Commencing July 1, 2014, Canada’s anti-spam and online fraud act (commonly known as “CASL”) will create a comprehensive regime of offences, enforcement mechanisms and potentially severe penalties, all designed to prohibit unsolicited or misleading commercial electronic messages and deter other forms of online fraud.

For most organizations, the key parts of CASL are the rules for commercial electronic messages (commonly known as “CEMs”). Subject to limited exceptions, CASL prohibits the sending of a CEM unless the recipient has consented to receive the CEM and the CEM complies with prescribed formalities (specified information disclosure and unsubscribe mechanisms) and is not misleading. Following are some frequently asked questions.

What is a CEM? Subject to important exceptions, a CEM is any kind of electronic message (e.g. text, sound or voice) sent to an electronic address (e.g. email address or texting address) if one of the message’s purposes is to encourage participation in a commercial activity (e.g. a transaction, act or conduct of a commercial character), regardless of expectation of profit. Commencing July 1, 2014, a message requesting consent to receive CEMs is deemed a CEM.

Do the CEM rules apply to our CEMs? Subject to important exceptions, the CEM rules apply to a CEM if a computer system in Canada is used to send or access the CEM, regardless of the location of the sender or recipient. The CEM rules apply even if a CEM is sent to a single recipient.

Is this an issue for our marketing department? CASL compliance is an important issue for consideration by an organization’s senior management and directors. The CEM rules apply to CEMs sent by any employee or representative of an organization, not just promotional messages sent by marketing departments.

Can we rely on existing mailing lists? Pre-CASL mailing lists likely do not establish express consent to receive CEMs, because CASL requires that express consent be opt-in consent based on a clear disclosure of prescribed information and a statement that the person can withdraw consent. Certain pre-CASL mailing lists (e.g. lists of current customers) might be used to establish implied consent to send CEMs.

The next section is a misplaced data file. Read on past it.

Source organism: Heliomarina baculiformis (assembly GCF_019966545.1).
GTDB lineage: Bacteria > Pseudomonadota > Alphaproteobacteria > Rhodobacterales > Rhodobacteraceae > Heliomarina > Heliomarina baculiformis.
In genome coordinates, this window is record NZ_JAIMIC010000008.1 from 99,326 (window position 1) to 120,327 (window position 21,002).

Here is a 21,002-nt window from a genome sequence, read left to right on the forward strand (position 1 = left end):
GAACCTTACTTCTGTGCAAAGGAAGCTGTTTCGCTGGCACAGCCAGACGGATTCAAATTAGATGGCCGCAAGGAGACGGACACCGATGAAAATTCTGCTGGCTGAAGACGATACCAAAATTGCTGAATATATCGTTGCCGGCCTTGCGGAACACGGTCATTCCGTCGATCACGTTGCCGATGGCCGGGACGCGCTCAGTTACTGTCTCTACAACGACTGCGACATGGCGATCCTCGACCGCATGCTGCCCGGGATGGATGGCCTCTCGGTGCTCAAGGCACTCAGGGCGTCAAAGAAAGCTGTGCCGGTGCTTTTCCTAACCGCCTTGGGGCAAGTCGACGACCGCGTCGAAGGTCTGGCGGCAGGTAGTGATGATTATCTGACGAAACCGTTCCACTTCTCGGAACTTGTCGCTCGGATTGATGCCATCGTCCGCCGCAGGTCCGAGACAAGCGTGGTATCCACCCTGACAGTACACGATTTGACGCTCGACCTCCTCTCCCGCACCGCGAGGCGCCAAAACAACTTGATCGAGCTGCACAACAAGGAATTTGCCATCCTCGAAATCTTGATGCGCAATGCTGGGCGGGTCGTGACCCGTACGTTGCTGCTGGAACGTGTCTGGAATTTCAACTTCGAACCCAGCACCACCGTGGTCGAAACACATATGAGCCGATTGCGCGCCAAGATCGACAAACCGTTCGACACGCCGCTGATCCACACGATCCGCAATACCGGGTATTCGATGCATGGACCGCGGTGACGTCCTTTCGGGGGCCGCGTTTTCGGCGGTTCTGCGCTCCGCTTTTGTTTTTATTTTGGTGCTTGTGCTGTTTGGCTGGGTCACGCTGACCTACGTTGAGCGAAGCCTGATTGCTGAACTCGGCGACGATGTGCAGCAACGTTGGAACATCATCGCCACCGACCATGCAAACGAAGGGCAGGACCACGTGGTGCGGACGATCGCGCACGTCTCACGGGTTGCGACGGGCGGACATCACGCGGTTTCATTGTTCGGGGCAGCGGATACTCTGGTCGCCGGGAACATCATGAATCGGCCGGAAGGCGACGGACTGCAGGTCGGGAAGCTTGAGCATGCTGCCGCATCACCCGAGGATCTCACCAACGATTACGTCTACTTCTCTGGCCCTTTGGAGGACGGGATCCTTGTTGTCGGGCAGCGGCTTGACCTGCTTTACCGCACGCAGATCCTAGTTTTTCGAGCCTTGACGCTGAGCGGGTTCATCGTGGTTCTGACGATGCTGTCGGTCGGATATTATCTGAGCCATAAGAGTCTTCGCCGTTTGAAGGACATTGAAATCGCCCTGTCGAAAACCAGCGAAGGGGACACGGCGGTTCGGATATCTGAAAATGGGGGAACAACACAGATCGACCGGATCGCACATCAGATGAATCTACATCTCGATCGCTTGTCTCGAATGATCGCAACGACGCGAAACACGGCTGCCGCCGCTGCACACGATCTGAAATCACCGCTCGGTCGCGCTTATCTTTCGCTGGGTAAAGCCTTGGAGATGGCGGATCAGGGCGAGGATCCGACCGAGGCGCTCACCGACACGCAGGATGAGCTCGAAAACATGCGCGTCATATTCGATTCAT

Can we rely on implied consent? CASL recognizes implied consent to receive a CEM in limited circumstances (e.g. if the CEM sender and CEM recipient have an existing “business relationship” or “non-business relationship”, each as defined in CASL) but only until the implied consent is revoked (using an unsubscribe mechanism or otherwise). Some kinds of implied consent expire after a specified period.

Is consent always required? Some kinds of CEMs can be sent without consent (e.g. a CEM that provides a requested quote or estimate), but those CEMs must still comply with prescribed formalities (e.g. specified information disclosure and unsubscribe mechanisms). Other kinds of CEMs (e.g. a CEM between individuals who have “family” or “personal” relationship, each as defined in CASL) can be sent without consent or formalities.

What kinds of unsubscribe mechanisms are required? CASL imposes detailed requirements for unsubscribe mechanisms that must be included or referenced in each CEM. The required unsubscribe mechanisms will depend on the electronic means used to send the CEM, but in all cases must be “able to be readily performed”. An unsubscribe request must be implemented within 10 business days.

How does CASL affect truth in advertising laws? CASL imposes new standards for assessing whether a CEM complies with Canadian truth in advertising laws. Each element of a CEM (e.g. the subject matter information), independently assessed, must not be materially misleading.

Can we rely on our marketing agency? An organization is liable for a CEM sent by the organization’s marketing agency. An organization should not assume that its marketing agency understands or will comply with CASL.

What happens if we don’t comply? Contravention of the CEM rules can result in severe administrative penalties (up to $1 million per violation for individuals and up to $10 million per violation for organizations), civil liability through a private right of action (commencing July 1, 2017) and vicarious liability on employers, directors and officers.

How can employers, directors and officers avoid liability? Employers and corporate directors and officers can avoid vicarious liability for a CASL violation if they exercise due diligence to prevent the violation.

CASL has potentially serious implications for almost every Canadian organization that sends electronic messages to customers and potential customers, and every foreign organization that sends electronic messages to Canadian customers and potential customers. Organizations should establish and implement a reasonable CASL compliance plan (which may include converting existing mailing lists to lists of CASL-compliant express consent to receive CEMs) before CASL comes into force on July 1, 2014.

More information regarding CASL is available at blg.com/AntiSpam.

Author

Bradley J. Freedman 
BFreedman@blg.com
604.640.4129

Expertise

Information Technology
Business and Corporate Commercial
Canada’s Anti-Spam Legislation (CASL)